Lemon verbena (Aloysia citrodora) also known as Herb Louisa is a species of flowering plant in the verbena family Verbenaceae, native of Argentina, Chile, Peru, and Uruguay. The glossy, pointed leaves of this botanical are slightly rough to the touch and emit a strong citrus aroma when bruised, hence the Latin epithet citrodora – lemon-scented. This botanical has much brighter citrus notes than either lemon balm (Melissa officinalis) or lemon thyme (Thymus citriodorus).
Although native to South America, lemon verbena has been cultivated in Europe for centuries. It is first mentioned in botanical literature by a French naturalist who noticed it in South America, whilst circumnavigating the globe between 1766–1769. Lemon verbena was introduced to Europe by the Portuguese and Spanish in the 18th century. At this time, it was mainly cultivated for its oil but became less popular due to the discovery of the more economical lemongrass (Cymbopogon). Botanical literature indicates that the name Herb Louisa (hierba luisa in Spanish) comes from the Latin name of the genus Aloysia which commemorates Maria Luisa Teresa of Parma (1751–1819), wife of King Charles IV of Spain, who grew lemon verbena in the Royal Garden at Madrid.
The archaeological evidence indicates that lemon verbena has been used as an ingredient in South American cooking and folk medicine since ancient times. It is believed that the Inca Empire (circa 1200–1572), were the first people to discover the medicinal benefits of this botanical which has antioxidant, anti-anxiety, and anti-inflammatory effects. The Inca Empire was the largest empire in pre-Columbian America. The administrative, military, and political centre of the empire was the city of Cusco in the Peruvian Andes. The Inca boiled the leafy stems of lemon verbena to make a medicinal tea. In South American folk medicine, lemon verbena tea has a long history as a trusted botanical for reducing fevers and treating a variety of digestive disorders including constipation, diarrhoea, and flatulence. In Argentina lemon verbena tea is used as an antidote for the bites of poisonous animals.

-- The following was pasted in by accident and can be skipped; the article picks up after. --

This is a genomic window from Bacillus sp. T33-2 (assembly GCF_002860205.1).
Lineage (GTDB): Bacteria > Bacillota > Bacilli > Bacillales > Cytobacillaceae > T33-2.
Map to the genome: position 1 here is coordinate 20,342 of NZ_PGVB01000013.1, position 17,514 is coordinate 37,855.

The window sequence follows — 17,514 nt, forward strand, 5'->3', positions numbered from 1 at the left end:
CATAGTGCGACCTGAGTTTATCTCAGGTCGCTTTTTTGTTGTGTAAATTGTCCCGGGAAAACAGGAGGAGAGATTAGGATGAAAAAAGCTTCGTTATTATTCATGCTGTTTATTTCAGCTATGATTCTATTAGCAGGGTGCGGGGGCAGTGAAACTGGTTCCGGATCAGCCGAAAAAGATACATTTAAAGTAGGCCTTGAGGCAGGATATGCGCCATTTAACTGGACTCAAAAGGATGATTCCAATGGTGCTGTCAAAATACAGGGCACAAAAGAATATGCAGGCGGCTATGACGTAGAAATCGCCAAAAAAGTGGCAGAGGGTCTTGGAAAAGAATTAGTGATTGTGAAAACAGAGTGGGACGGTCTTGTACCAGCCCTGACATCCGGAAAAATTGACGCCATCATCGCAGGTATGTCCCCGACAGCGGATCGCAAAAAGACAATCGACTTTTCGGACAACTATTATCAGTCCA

Lemon verbena was a very popular scent with Victorian ladies who sewed the fragrant leaves into the darts of their dresses, tucked them into their handkerchiefs and nosegays, and floated them in finger bowls of water. In the 1939 film ‘Gone with the Wind’, lemon verbena is mentioned as the fragrance favoured by the heroine Scarlett O’Hara’s mother. Considered the queen of aromatic herbs, lemon verbena, is commercially cultivated in Algeria, France, and Morocco. The dried leaves of lemon verbena are added to potpourri for scent. The essential oil distilled from this botanical is used to provide aroma in candles, cosmetics, liqueurs, perfume, and soft drinks.
Due to its many culinary uses, lemon verbena is often marketed as a plant for the herb garden. Whole leaves can be used to add a lemon flavour to fish and poultry dishes, cold drinks, marinades, puddings, and salad dressings. Leaves can be placed at the bottom of a cake tin to flavour a cake whilst baking. Whilst the smaller leaves can be added to fruit salads, sorbets, or shredded on top of ice cream. The leaves make a relaxing herbal tea, used alone or in combination with other herbs. Lemon verbena tea is thought to boost the immune system and act as natural aid for weight loss. In gin production, the leaves of this perennial, woody shrub add a bright citrus flavour with a lemon sherbet-like finish.
By Joanne Howdle, our Tour and Events Co-ordinator.